The Land Conservancy ( has chosen Kogawa House to become their first Vancouver site project. This speaks well to the historical significance of the house. Heritage Vancouver has also placed the house on their Top Ten list of endangered heritage sites of Vancouver. Vancouver Heritage Foundation was also an early supporter of the campaign.

    Some rebuttal thoughts…

    1 – Joy would have lived longer in the house at 1450 West 64th Ave, and possibly could have lived as long as Emily Carr at Emily Carr House… but she was forcibly evicted because of Anti-Asiatic sentiment that had permeated government and which was still enjoying a legacy of 62 years of legislated racism against Chinese immigration and reunification of families because of the Chinese Exclusion Act.

    The House at 1450 West 64th Avenue became a symbol of Hope, and has also become a pilgrimage site for many readers of Obasan and Naomi’s Road – not only for elementary, highschool, college and university students, but for people from around the world. It has been compared to Anne of Green Gables House in PEI, and Anne Frank House in Amsterdam.

    2 – Yes… Marpole prices have risen dramatically, since the house was put up for sale in 2003. But today, few Canadians know it was once home to a once-thriving Japanese Canadian Community that had one of Canada’s largest fishing fleets moored on the Fraser River, near the south end of Granville St… long before there was an Oak Street Bridge, or Arthur Lange Bridge.

    Kogawa House Committee did initially look at purchasing only the house and moving it to another site – but City Hall Heritage Department and Vancouver Heritage Foundation all recommended that the house stay at it’s original site (and the owner did not want to sell only the house). Moving a house and building a new foundation could cost itself at least $250,000…. and then where do we put the house? Next to Hastings Mill store at Jericho? or beside Vancouver Museum in Kits Point?

    A writers retreat in Marpole celebrates Vancouver’s cultural diversity, in a historical neighborhood with its Japanese Canadian heritage, plus Marpole is also home to the Scottish Cultural Centre and the Taiwanese Canadian Cultural Society. It is more quiet then downtown Vancouver, yet still offers easy access to Vancouver ethnic neighborhoods such as the Jewish Community Centre. This could be a perfect setting for a writer of conscience exploring racial, cultural and human rights issues.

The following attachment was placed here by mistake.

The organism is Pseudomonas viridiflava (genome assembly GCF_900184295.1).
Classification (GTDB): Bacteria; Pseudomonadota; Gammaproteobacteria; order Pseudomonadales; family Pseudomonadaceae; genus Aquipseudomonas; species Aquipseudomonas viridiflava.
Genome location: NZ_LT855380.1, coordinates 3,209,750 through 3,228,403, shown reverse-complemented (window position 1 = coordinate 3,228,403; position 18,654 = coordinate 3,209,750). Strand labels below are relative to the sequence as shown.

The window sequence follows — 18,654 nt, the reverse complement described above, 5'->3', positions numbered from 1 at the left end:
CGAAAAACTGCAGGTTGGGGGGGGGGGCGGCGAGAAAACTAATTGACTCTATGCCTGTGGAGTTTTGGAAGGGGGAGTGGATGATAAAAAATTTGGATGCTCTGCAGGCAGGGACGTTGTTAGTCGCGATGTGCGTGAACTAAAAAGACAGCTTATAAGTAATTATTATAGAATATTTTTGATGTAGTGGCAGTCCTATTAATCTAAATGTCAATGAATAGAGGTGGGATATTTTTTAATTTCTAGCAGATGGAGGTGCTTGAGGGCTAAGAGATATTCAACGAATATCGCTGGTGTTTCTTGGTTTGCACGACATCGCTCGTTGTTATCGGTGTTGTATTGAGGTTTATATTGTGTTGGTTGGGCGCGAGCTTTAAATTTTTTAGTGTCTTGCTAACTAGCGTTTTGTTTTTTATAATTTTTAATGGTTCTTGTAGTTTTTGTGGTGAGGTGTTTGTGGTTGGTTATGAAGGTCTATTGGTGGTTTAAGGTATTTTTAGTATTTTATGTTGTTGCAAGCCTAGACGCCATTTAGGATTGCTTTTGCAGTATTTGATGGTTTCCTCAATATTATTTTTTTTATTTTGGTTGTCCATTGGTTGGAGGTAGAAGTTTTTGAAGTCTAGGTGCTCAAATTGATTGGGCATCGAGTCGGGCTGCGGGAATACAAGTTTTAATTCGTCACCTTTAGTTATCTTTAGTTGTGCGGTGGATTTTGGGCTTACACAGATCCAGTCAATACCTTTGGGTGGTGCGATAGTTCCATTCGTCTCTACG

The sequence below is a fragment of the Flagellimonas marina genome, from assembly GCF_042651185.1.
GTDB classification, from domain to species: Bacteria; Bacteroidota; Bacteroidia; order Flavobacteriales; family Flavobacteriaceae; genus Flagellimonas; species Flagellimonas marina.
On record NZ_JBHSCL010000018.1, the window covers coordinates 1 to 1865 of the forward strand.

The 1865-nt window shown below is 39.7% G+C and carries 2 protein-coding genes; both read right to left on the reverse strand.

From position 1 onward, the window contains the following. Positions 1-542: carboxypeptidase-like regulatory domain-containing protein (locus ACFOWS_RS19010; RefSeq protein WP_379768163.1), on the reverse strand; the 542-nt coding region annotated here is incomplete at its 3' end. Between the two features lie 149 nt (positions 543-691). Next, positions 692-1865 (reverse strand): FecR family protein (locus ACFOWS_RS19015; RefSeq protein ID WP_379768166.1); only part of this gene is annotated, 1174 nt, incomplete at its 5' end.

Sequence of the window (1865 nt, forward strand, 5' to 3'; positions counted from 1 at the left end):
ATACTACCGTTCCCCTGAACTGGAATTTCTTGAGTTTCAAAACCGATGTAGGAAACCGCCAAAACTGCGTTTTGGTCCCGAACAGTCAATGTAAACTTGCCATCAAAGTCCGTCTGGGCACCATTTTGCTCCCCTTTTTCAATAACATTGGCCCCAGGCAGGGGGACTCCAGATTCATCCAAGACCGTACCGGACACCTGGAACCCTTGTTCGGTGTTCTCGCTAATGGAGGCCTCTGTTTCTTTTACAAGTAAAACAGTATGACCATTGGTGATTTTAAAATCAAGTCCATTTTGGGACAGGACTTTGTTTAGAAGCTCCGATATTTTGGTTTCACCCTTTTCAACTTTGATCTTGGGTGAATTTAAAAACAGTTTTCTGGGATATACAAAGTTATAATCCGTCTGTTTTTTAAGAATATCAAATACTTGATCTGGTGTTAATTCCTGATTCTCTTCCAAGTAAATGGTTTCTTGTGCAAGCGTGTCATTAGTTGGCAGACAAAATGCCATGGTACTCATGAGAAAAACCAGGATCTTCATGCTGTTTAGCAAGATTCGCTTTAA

The Vancouver Parks Board is dedicating a new Marpole park on Selkirk Street to the memory of the Japanese Canadian internment. There had been some talk about the possibility of moving the house to the park – but again, all Heritage advisors including the City Heritage Department recommended saving the house in its original location.

    3 – Thank you for bringing Momiji Gardens to my attention. But it still doesn’t address what the community was like before the internment or where they lived. Kogawa House would demonstrate that Japanese Canadians were integrated in the Marpole community, and were full of hope and promise just like other Canadians. The challenge with internment historical sites such as New Denver, is that they are out of the way and not easily accessible. Yes, the Nikkei Heritage Centre is in Burnaby and was part of the National Redress settlement, and addresses some of these issues… but nothing can show the loss like a restored home that was confiscated, or became a symbol in the award winning books. The house could be moved to Burnaby… but then it would be Vancouver’s loss.

    Redress in 1988 (46 long years after the actions of internment) is acknowledged to have paid only 10% of the percieved monetary loss of property, and not the long emotional, psychological and community loss and effects. The actions by Vancouver City Hall to use an unprecendented motion to delay demolition for 120 days, as well as plant a cherry tree at City Hall, and declare Nov. 1st 2005, as “Obasan Cherry Tree Day,” speaks to our community consciousness to do more, and to ensure that the wilful destruction of a Canadian community does not happen again. (For reference please see Dr. Roy Miki’s book Redress: Inside the Japanese Canadian Call for Justice).

    No amount of money can redress the wrongs, the money was symbolic and not all Japanese Canadians claimed it. Even David Suzuki in 1984 acknowledged that it would be “the political will” that would see redress happen, and look how hard it has been to wrangle a simple “apology” for Chinese head tax / Exclusion Act redress. But symbolic redress is important, and will go far to ensuring the wonderful acceptance of cultural diversity that we take for granted in Vancouver…